The school is known for its lofty academics and goofy nickname and doesn’t have a football team but does have the L.A. Rams.
UC Irvine — and Anteater Nation — is in the NCAA tournament for just the second time ever, another story of basketball hope reemerging on the same campus where the Rams hold training camp.
But this hoops team is hardly a joke.
“We’re legit, man,” coach Russell Turner said. “We got 30 wins, and we did that against some good opponents. We’re not going to sneak up on anybody. But I don’t think we have to in order to compete.”
Irvine, which won the Big West regular-season and tournament championships, officially returned to March Madness on Sunday as the No. 13 seed in the South Regional.
The Anteaters will play Kansas State at 11 a.m. Friday at SAP Center in San Jose.
“We’re going to have to defend all game,” junior guard Max Hazzard said. “We have to keep it close early. It doesn’t have to go down to the wire, though. We could beat them handily. I don’t see why we couldn’t.”
Yes, this is a confident bunch. Irvine (30-5) has won 16 in a row and more games overall than any team to represent the Big West since the 1990-91 Nevada Las Vegas Runnin’ Rebels, who fell in the national final to Duke to finish 34-1.
The Anteaters have lost only once since the start of 2019 and feature rebounding and defense ranked among the best in the nation.
They clinched their NCAA berth Saturday by winning their conference title game — over rival Cal State Fullerton — by 28 points.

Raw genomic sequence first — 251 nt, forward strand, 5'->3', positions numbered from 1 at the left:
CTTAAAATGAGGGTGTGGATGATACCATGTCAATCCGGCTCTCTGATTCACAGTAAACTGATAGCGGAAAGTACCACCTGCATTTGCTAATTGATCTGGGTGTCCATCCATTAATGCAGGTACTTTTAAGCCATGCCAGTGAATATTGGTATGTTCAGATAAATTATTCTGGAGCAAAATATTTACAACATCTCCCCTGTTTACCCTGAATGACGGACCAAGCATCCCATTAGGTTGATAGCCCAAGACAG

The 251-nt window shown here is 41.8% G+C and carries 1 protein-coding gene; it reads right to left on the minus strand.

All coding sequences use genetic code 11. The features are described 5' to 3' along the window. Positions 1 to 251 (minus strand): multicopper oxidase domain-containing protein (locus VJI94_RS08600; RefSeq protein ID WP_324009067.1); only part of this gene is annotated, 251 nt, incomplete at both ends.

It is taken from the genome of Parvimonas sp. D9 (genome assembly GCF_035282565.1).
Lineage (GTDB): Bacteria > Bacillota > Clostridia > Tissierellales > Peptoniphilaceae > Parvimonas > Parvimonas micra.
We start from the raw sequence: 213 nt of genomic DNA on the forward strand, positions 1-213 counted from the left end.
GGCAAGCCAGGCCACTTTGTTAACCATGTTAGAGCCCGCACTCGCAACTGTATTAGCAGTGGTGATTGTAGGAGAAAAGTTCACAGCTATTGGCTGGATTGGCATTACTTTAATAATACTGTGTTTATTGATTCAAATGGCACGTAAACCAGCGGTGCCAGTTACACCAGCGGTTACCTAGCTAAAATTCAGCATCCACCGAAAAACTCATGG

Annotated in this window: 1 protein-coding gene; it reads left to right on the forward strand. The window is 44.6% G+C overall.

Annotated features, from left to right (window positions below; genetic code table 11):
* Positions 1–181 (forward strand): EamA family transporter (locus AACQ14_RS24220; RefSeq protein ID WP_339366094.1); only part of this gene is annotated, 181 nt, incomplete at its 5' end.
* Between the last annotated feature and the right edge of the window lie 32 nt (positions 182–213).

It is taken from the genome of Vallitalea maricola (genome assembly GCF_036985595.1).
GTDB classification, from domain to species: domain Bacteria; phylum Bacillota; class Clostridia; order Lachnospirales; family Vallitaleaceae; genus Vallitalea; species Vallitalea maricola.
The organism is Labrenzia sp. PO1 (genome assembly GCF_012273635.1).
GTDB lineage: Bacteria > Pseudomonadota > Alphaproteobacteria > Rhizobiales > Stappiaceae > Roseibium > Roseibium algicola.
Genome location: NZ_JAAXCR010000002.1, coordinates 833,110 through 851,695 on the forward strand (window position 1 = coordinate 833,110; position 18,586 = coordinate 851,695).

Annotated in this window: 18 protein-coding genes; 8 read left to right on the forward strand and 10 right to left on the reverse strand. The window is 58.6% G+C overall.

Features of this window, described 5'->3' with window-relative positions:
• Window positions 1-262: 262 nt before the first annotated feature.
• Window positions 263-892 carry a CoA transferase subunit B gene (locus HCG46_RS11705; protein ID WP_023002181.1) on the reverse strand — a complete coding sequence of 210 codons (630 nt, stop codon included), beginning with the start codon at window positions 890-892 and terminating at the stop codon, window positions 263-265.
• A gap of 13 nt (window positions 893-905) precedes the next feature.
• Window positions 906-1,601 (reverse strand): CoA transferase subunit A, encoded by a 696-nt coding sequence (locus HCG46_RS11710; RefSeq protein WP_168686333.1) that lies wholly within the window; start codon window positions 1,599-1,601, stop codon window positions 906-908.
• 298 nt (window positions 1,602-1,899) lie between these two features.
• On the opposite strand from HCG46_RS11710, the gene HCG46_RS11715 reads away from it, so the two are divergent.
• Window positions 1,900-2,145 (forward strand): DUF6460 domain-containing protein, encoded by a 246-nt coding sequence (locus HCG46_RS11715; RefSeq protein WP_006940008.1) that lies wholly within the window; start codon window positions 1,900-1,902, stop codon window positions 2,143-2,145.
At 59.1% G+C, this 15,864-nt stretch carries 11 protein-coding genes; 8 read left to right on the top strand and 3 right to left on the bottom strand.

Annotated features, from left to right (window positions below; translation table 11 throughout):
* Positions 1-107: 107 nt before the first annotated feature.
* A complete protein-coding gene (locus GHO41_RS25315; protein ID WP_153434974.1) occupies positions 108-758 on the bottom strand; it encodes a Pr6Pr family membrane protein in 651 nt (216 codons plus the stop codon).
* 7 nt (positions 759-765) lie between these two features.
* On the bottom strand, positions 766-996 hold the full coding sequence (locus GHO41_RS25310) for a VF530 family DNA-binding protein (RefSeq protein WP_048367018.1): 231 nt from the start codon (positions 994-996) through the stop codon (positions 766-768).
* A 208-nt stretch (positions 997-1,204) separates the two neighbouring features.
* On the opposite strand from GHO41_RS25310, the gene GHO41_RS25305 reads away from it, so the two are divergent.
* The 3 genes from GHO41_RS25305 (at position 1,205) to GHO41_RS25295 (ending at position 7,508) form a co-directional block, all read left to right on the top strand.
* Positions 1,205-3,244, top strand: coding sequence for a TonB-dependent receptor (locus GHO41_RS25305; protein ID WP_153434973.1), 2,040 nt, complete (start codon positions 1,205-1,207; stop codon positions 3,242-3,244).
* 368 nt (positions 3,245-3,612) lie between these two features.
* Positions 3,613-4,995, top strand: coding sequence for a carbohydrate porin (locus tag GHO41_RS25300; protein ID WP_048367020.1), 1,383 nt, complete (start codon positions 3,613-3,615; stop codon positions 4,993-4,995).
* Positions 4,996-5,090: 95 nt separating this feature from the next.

“Our guys will not be intimidated,” Turner said. “I think we can stay in this game on the boards. If we can do that, that gives us a chance.”
Kansas State scored the game’s first 11 points, led 18-4 and then 37-24 at halftime. The Anteaters closed the gap to 39-30 with 16 minutes left before succumbing.
“They imposed their will on us in that game,” Turner said. “We’ve gotten a lot better since then. We improved dramatically last year throughout the season, and I think we’ve done that even more this year.”
Irvine has thrived with an unselfishness best captured by the All-Big West selections over the last two seasons.
A year ago, forward Tommy Rutherford made the first team and guard Evan Leonard the second. This season, both dropped to honorable mention behind teammates Jonathan Galloway (first team) and Hazzard (second).
“But I don’t think either one of them minds,” Turner said “That’s the nature of this team. We really are a team. It’s hard maybe to get your hands around that because of how rare it is. But we really are a team.”
And, while the Anteaters should be getting healthier with the return of junior guard Eyassu Worku — he has been out with a leg injury — the Wildcats could be without one of their two All-Big 12 first-team performers.
Forward Dean Wade has been slowed by a foot problem, his status for Friday still unknown. The 6-foot-10, 228-pound senior was the only player in the conference to earn first-team honors each of the last two years.
Of course, Kansas State advanced to the Elite Eight last year minus Wade, who was out with a foot injury then too. The Wildcats (25-8) also still have guard Barry Brown Jr., who was first-team all conference and voted the Big 12’s top defender.
“They made us real uncomfortable on offense last time,” Galloway said. “They’re great at scoring the ball too. We respect them. We know we’ve got our hands full, but we’ll be ready.”